Students compete, learn new coding language in annual Hackathon

Hackathon organized by WSU’s Association for Computing Machinery chapter; students at any experience level may participate



WSU’s Association for Computing Machinery chapter hosts the CrimsonCode Hackathon every year.

BRANSON VIRGEN, Evergreen reporter

Early Saturday morning, around 200 students entered the Compton Union Building Senior Ballroom to compete in the 10th annual CrimsonCode Hackathon, a team coding competition that lasts a little over 24 hours where students from different schools and universities come to test their coding skills.

The hackathon gives students freedom in what they choose to pursue and ultimately submit for the competition, ranging from mobile applications, websites and machine learning algorithms, said Shira Feinberg, WSU’s Association for Computing Machinery chapter president.

“The competition leaves it pretty open-ended for students,” Feinberg said. “They have a lot of room to be creative with the project so hopefully we see some interesting submissions.”

The theme of this year’s Hackathon is based on the saying “Cougs help Cougs,” meaning students will be encouraged to tie this theme to their project in some creative fashion, she said.

Due to the large number of participants and varying levels of coding experience, the Hackathon also offers two tiers of judging: one for students who are experienced in coding and one for students who have taken introductory coding courses or have minimal experience. This split competition promotes learning and makes it easier for students who have curiosity but not much experience, Feinberg said.

“Another goal besides giving students a place to showcase their skills is giving everyone an opportunity to learn and connect with others in ways they otherwise wouldn’t,” she said.

Brian Kuramoto, freshman electrical engineering major, said he was both excited and curious to be at the Hackathon event.

“I haven’t coded too much,” Kuramoto said. “So, this is a great place to immerse myself in it for the first time. I’m excited to see what I could learn here.”

The Hackathon is organized by WSU’s ACM chapter. The ACM is a coding club that assists students learning new coding languages, tools and frameworks so they can gain experience practicing code, Feinberg said.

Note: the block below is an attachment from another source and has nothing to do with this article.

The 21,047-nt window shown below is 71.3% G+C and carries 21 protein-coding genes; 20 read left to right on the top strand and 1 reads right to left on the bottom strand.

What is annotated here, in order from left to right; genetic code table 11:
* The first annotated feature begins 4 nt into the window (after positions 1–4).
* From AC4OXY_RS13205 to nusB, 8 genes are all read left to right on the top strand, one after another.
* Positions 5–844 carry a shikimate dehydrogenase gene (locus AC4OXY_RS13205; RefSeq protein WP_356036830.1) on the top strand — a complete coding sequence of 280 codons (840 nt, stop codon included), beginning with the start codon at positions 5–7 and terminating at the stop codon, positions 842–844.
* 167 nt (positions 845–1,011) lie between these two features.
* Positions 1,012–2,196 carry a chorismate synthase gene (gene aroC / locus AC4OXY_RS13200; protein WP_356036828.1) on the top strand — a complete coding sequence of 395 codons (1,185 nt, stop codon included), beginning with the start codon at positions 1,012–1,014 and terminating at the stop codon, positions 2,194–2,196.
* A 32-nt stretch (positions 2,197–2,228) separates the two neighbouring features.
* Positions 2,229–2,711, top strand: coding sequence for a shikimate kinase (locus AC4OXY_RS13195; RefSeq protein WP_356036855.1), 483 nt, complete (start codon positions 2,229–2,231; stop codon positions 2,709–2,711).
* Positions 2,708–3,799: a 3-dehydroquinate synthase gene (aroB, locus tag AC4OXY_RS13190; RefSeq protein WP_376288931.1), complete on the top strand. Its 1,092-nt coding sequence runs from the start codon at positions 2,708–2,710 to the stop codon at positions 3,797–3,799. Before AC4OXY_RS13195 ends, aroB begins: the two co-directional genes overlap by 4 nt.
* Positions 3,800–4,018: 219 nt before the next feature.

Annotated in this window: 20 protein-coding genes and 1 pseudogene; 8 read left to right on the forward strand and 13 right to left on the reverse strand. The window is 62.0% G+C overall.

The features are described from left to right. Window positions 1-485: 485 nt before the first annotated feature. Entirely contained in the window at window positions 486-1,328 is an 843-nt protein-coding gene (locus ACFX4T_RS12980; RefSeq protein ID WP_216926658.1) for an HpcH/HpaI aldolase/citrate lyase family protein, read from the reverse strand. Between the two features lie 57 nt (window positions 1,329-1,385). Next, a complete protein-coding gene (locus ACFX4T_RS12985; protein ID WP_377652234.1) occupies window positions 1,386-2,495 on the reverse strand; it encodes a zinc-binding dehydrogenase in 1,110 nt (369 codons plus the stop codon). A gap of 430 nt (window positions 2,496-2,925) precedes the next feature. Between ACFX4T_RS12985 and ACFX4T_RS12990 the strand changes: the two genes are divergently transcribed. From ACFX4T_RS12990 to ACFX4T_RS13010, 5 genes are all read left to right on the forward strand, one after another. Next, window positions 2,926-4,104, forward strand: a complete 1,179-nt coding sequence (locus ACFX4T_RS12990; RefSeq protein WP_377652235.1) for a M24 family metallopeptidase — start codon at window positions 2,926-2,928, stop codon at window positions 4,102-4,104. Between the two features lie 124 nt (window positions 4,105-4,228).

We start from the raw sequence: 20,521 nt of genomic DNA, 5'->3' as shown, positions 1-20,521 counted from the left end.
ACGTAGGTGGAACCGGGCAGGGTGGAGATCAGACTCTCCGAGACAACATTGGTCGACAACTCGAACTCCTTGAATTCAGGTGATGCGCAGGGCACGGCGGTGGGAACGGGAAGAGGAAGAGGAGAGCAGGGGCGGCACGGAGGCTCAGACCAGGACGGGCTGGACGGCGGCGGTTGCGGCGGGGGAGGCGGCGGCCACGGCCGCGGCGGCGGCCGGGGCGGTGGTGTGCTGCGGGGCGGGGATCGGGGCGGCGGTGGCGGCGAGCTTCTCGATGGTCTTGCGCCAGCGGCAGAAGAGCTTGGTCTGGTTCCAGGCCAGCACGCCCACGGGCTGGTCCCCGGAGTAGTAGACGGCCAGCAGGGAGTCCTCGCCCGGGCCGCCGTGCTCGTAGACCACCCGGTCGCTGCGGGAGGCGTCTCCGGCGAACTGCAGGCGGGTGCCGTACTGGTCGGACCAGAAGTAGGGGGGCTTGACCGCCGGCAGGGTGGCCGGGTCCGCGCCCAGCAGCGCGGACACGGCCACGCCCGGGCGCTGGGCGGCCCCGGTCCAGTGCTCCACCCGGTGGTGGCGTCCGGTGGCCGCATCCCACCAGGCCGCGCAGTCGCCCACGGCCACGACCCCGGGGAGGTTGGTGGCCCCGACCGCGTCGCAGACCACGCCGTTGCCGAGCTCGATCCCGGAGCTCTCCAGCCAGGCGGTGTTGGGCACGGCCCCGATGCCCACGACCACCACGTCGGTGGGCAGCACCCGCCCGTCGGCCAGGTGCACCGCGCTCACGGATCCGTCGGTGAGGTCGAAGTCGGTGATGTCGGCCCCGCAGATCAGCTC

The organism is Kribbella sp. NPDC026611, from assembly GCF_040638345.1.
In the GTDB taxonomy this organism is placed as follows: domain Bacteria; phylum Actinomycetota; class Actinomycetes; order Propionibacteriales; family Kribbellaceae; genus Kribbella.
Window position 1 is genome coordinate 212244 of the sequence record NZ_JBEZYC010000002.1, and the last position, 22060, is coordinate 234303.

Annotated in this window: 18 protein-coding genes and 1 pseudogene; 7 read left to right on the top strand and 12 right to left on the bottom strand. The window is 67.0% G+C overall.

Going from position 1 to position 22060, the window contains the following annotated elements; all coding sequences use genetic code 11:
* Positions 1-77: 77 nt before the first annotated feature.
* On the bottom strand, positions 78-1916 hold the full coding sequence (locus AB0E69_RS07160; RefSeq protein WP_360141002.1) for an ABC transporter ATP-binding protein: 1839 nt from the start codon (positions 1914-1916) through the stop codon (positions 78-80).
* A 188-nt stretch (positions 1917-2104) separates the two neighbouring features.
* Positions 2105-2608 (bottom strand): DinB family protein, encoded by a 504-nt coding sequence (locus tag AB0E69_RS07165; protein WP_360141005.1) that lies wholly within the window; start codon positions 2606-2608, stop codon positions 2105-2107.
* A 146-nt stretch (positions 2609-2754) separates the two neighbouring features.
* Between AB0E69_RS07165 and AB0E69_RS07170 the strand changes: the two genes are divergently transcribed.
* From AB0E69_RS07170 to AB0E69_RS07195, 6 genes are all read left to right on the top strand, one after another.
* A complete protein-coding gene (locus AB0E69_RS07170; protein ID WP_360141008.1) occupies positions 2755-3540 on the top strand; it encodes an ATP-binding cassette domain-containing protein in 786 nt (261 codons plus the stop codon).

The ACM also provides students with valuable insight into the coding industry, bringing in different companies to connect and give tips to members on how to be successful, she said. This allows for students to ask professionals about their first-hand experiences working in the field. 

“We want to help students get into an internship or a job after college,” Feinberg said. “So, this can be more than just practicing code, this means resume building, interview prep courses and informational workshops.”

Students who are interested in coding or who want to connect with others in the coding community still have more opportunities to be involved after the Hackathon event concludes, she said.

“Girls Who Code and of course the ACM are both always open for new members and are great ways for new people to get connected,” Feinberg said.

The ACM meets at 5:30 p.m. on Mondays in the Spark for an hour and is open to all students at WSU who want to explore their curiosity in coding.

The winners of the 10th annual CrimsonCode Hackathon are as follows:


First: Brandon Cook, Eric Simpson, Cooper Lappenbusch and Wade Cappa.

Second: Valentin Molina, Bryce Moser, Andrew Mayo and Esther Ulyanchuk.

Third: Caden Weiner, Iris Jones, Tyler Jones and Hayoung Kwon.


First: Jaxon McClelland, Nathan Laha, Sofia Lizotte and Anna Salazar.

Second: Roy Zabetski, Michalle Dmitrovsky and Jesus Cisneros.

Third: Macauley Callahan, Jared Kelnhofer, Justin Keanini and Naomi Dion-Gokan.

Honorable mention:

Nicholas Kraabel and Alexander Shirk.